Considering now the theoretical concept underlying the series or parallel operation, if two measuring devices according to the present invention are placed in. series and mechanically operated such that the means for superimposing the sinusoidal axial flow oscillations on the fluid are operated with a 180 phase difference, the analysis previously presented herein can be carried through.

Eq. 2 applies for the first measuring device, while the equation for the second measuring device will read U =U+u cos wt 15 and therefore Eq. 31; becomes 2=P0P1 S +p cos Zwt (1 If now we take the pressure difference, AP, from our two pressure sensors, we obtain [subtracting Eq. 16 from AP=P P :2p cos wt 17 where p is still described by Eq. 4]) or equivalently Eq. 6. In order to obtain the difference between P and P in Eq. 17, each of the measuring devices whether employed in series or parallel is provided witha pressure sensing means. In one form of pressure sensing means, such as shown in FIG. 1, the pressure sensing devices may be connected with a differential pressure gauge which is connected with an electrical system such as shown in FIG. 1. In another possible modification, the measuring devices may be each provided with a pressure sensor such as shown in FIG. 3 of the drawings wherein the two signals are fed into a differential input amplifier of conventional well-known construction.

The advantages of the series or parallel arrangement as discussed above is that any pressure fluctations arising from various causes in the exterior fluid system are cancelled out. Additionally, it should be noted that with a single flow measuring device one must expect (with any non-ideal fluid) that some measure of the devices flow oscillation will be propagated into the exterior fluid system. In most applications, this disturbance to the external fluid system is negligible. In the series analysis presented above, any such disturbance regardless of how small from one of the measuring devices is equal and opposite to the disturbance generated in the other, and accordingly, these disturbances to the external fluid system are entirely cancelled.

It is apparent that similar reasoning with corresponding advantages and benefits can 'be applied to the utilization of two measuring devices according to the present invention which are operated in parallel, provided the steady flow which is being measured is divided properly between the two devices. 1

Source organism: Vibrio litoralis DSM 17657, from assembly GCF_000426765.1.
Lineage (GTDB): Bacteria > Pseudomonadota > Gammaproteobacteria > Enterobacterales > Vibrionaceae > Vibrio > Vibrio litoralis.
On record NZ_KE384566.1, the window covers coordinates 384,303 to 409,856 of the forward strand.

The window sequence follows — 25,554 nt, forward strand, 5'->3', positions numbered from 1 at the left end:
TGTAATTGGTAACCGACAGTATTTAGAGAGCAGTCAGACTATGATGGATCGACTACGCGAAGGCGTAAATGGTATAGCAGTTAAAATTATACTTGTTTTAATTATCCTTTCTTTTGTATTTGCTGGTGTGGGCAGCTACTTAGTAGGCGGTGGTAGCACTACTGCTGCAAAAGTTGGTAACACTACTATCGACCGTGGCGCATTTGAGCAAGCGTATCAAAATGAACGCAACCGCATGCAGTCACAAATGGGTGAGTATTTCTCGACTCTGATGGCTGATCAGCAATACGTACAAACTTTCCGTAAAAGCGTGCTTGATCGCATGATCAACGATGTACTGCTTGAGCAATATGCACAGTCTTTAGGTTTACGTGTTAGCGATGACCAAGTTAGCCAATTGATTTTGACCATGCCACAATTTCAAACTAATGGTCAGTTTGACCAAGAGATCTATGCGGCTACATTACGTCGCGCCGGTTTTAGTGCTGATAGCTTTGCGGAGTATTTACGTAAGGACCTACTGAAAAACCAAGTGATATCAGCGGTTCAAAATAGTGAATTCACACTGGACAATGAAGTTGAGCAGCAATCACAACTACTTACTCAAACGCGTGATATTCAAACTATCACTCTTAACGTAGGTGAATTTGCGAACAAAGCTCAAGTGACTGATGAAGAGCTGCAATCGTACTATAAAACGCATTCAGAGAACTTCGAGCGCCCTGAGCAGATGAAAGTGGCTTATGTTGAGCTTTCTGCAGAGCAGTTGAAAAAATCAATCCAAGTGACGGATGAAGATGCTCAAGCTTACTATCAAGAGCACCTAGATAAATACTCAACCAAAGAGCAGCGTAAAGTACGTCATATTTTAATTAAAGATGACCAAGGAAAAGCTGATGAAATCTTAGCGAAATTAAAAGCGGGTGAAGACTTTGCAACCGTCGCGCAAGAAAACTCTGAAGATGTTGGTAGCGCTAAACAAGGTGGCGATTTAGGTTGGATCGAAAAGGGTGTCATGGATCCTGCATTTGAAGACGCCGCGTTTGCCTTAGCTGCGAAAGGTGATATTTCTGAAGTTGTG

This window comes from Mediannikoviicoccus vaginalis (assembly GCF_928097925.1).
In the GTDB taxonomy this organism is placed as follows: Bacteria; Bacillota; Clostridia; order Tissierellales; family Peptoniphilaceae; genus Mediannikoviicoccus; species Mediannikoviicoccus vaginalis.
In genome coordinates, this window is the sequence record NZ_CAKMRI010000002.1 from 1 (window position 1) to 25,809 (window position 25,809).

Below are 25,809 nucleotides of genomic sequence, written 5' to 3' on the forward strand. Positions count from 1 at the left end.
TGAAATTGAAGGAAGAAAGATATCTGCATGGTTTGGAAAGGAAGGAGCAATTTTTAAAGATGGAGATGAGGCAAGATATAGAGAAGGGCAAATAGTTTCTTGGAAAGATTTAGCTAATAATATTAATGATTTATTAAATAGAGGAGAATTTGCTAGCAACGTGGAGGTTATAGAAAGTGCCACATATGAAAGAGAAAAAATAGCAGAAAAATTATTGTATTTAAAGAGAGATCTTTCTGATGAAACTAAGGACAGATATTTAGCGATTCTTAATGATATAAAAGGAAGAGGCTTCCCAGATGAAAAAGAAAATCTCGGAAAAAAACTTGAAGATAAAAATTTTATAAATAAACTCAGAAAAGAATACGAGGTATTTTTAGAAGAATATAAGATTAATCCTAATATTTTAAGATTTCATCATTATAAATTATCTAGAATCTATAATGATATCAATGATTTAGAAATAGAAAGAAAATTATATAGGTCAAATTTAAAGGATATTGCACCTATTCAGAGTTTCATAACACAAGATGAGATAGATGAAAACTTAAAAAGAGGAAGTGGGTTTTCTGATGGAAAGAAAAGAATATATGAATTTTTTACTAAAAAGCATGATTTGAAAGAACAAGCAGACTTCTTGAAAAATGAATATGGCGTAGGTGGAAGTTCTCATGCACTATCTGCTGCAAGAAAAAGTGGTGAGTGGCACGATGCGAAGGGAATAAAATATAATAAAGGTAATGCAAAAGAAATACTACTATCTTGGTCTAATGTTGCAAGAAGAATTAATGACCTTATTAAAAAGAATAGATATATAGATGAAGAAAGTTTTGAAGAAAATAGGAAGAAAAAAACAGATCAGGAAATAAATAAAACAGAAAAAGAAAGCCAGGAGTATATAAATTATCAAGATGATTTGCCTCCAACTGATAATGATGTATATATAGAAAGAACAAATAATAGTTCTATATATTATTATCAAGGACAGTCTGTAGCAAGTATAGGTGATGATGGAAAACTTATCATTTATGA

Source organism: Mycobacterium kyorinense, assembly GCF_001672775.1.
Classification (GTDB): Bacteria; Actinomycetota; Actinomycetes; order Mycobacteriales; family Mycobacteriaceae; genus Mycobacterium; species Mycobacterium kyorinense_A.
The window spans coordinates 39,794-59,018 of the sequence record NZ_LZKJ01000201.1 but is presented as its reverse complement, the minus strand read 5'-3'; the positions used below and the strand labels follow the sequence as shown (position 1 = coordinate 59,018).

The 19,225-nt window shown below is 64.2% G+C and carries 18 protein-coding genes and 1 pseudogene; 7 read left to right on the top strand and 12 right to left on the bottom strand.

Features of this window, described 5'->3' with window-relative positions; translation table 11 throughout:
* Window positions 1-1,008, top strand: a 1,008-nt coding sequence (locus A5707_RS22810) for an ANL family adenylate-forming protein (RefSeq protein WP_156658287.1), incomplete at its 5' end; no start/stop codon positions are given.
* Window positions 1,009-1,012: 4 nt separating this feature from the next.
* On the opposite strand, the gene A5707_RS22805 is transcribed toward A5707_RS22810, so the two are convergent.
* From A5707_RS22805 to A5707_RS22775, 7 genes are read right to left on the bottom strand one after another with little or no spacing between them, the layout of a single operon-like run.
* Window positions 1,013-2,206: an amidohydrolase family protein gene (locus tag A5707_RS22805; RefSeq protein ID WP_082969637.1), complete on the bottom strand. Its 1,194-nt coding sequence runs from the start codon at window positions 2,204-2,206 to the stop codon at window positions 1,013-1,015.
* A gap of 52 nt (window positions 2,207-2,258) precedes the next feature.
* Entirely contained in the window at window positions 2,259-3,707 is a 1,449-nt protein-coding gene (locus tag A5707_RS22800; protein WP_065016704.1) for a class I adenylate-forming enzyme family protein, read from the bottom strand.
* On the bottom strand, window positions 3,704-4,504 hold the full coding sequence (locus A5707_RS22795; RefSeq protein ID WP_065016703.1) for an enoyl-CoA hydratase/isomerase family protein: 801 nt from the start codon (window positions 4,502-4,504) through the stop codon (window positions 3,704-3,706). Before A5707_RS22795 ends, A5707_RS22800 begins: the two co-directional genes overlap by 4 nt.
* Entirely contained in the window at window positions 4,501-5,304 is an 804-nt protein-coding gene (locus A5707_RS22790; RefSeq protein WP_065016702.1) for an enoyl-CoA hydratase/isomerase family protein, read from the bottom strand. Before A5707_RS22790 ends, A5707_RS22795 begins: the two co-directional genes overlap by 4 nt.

Referring now to FIG. 7, first and second rnass flow measuring devices similar to that shown'in FIG. 1 are indicated generally by reference numerals 180 and 181, these devices being obviously connected in series in the associated fluid conduit means. Devices 180 and 181 are respectively provided with pressure transducers 182 and 183 similar to the transducer previously described.

ill

Transducers 182 and 183 are connected by connections 182 and 163' respectively with a differential amplifier 185, the output of which is connected through a filter 186 with a suitable indicator means 137.

The actuating means indicated generally by reference numerals 190 and 191 for producing oscillations of the Venturis in a manner similar to that previously described are so interrelated that the motion of the actuating means is 180 out of phase with one another, the eccentric portions of the actuating means being adapted to rotate in opposite directions as indicated by the arrows in FIG. 7 to thereby cause the Venturi measuring portion to simultaneously move toward one another and away from one another as will be clearly understood.

Referring now to FIG. 8 of the drawings, a further modification is illustrated wherein the measuring devices are connected in parallel with one another. A pair of devices according to the persent invention for measuring mass flow are illustrated generally by reference numerals 290 and 2631, these devices being of the same general construction as previously described and incorporating pressure transducers 2G2 and 203 respectively which are also similar to the transducer 115 previously described.

Transducers 202 and 203 are connected respectively through connections 2% and 205 with a differential amplifier 2438, the ouput of which is connected through a filter 2&9 to a suitable indicator means 210.

The actuating means for the two oscillating Venturis are indicated by reference numerals 212 and 214, these actuating means being similar to that previously described and being mounted and operated in such a manner that the eccentrics thereof are adapted to rotate in opposite directions as indicated by the arrows in FIG. 8 so as to be 180 out of phase as previously described in order to cancel out pressure fluctuations as previously described.

It is apparent that any one of the various arrangements shown in FIGS. 1 through 4- may be employed either in a series or parallel arrangement as shown in FIGS. 7 and 8, and variousforms of means for superimposing the axial flow oscillation on the fluid may be employed as well as various forms of circuitry as disclosed herein. It is also apparent that the parallel flow arrangement could be modified in a number of ways such as providing an arrangement wherein one of the measuring devices is built coaxially within and spaced from a surrounding contra-oscillating measuring device.

It is apparent from the foregoing that there is provided new and novel apparatus for measuring mass flow, this apparatus having excellent linearity over a very wide dynamic range. The structural arrangements according to the present invention afford a minimum pressure drop through the flow meter and as is apparent provide a substantially obstructionless configuration.